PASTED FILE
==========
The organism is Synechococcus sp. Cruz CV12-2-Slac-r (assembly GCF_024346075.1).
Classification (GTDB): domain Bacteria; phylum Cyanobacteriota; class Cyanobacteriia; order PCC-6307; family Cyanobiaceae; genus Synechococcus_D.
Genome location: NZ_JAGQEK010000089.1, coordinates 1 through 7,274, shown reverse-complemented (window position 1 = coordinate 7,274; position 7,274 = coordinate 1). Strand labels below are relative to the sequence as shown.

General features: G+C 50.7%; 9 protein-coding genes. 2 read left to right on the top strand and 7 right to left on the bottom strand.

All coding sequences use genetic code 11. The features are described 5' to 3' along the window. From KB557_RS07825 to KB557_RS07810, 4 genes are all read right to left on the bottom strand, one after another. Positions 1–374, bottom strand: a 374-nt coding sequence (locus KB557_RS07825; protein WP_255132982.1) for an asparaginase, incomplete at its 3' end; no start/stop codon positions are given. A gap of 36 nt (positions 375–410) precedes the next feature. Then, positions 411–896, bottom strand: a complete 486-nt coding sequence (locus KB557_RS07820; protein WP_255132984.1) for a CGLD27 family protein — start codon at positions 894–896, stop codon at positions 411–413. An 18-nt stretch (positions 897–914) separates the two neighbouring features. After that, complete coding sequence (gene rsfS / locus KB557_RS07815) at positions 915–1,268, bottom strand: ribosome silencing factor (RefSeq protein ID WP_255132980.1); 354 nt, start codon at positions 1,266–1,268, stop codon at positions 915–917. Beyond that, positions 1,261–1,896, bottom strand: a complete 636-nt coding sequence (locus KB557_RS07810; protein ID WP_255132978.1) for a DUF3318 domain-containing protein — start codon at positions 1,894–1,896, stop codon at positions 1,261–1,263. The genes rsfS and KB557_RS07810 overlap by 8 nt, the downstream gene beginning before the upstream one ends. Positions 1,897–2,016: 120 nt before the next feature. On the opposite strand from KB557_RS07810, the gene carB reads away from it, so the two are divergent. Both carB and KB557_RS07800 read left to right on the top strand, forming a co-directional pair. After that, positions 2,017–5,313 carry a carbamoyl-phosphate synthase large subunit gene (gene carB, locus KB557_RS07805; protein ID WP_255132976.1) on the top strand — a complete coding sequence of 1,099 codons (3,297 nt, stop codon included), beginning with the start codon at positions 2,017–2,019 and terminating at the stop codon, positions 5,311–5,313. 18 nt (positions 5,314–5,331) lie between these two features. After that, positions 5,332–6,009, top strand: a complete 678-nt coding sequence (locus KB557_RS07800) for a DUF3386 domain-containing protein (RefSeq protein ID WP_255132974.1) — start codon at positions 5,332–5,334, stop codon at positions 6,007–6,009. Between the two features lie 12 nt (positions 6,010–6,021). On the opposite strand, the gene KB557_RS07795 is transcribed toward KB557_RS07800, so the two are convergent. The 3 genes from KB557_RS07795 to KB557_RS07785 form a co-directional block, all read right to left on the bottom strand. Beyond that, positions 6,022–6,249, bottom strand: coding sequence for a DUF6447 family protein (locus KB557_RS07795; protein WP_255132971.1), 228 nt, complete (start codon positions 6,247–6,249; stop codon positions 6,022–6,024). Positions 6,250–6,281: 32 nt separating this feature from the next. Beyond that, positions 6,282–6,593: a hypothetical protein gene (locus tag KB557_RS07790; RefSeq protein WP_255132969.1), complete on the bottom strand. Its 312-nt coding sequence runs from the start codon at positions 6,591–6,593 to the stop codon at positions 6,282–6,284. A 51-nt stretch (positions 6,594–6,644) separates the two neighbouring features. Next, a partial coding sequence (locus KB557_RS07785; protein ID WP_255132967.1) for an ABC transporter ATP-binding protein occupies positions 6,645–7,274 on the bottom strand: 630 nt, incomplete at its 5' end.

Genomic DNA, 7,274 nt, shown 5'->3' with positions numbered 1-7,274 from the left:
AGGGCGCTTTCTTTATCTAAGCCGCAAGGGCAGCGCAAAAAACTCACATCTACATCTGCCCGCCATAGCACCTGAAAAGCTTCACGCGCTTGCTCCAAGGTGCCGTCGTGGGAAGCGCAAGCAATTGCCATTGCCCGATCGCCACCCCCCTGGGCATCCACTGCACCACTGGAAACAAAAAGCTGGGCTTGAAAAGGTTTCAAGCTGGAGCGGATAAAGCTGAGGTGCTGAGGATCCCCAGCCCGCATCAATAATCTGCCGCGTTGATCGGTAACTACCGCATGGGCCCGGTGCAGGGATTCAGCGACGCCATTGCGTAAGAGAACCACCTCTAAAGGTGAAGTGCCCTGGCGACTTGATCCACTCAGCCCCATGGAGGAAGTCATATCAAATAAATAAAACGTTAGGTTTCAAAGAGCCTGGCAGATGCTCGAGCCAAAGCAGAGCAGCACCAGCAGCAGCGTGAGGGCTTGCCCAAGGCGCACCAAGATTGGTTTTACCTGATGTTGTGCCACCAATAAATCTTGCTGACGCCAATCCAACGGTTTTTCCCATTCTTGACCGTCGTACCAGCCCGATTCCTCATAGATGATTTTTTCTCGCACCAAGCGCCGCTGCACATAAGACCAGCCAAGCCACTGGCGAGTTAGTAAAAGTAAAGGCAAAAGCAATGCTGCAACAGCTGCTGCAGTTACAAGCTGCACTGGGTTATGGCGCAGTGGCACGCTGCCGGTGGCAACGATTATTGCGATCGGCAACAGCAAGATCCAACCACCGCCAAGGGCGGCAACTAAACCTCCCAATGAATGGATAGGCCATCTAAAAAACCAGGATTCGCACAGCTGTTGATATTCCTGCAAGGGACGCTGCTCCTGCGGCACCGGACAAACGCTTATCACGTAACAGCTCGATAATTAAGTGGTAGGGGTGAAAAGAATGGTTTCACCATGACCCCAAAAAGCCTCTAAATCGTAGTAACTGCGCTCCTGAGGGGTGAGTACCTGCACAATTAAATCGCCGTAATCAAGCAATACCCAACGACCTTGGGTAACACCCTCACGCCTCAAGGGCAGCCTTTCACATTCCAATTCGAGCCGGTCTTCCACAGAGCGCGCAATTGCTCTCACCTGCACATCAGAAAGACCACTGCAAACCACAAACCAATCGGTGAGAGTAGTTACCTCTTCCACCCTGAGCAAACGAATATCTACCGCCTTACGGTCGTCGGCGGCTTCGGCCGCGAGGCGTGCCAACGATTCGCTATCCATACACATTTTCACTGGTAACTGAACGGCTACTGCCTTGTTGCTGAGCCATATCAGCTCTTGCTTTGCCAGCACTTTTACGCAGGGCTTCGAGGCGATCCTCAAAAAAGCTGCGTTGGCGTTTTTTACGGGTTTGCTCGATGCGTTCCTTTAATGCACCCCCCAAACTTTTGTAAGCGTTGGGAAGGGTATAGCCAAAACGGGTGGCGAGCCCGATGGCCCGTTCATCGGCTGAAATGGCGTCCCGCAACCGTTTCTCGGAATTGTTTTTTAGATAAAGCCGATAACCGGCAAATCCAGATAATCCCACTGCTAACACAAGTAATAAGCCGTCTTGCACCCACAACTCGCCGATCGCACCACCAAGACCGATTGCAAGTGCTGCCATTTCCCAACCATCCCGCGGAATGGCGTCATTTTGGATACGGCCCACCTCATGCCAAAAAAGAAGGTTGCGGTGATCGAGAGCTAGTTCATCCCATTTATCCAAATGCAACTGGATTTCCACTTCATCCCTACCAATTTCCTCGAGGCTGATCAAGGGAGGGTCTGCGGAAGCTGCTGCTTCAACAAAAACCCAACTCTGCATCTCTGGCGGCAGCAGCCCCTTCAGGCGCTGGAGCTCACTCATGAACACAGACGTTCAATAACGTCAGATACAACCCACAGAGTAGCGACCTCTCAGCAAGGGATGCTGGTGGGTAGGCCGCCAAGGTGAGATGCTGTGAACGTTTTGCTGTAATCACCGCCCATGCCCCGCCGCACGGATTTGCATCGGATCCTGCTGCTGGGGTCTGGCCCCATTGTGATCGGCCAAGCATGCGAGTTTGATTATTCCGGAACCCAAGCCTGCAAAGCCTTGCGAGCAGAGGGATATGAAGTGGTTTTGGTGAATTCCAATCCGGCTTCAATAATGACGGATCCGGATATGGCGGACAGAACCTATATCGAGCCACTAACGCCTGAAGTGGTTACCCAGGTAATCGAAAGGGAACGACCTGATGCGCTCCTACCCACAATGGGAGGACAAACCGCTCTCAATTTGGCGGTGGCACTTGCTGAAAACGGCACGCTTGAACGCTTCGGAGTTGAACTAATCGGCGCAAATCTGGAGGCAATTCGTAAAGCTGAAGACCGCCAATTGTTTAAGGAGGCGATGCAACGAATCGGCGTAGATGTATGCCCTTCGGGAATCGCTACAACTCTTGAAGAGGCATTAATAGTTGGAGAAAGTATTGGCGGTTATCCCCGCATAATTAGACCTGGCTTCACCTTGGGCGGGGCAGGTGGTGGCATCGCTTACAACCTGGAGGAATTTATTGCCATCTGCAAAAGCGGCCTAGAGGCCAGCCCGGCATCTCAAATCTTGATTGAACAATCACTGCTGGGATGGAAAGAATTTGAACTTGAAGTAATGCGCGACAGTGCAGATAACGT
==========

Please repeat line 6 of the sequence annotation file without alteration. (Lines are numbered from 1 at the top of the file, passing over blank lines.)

Genomic DNA, 7,274 nt, shown 5'->3' with positions numbered 1-7,274 from the left: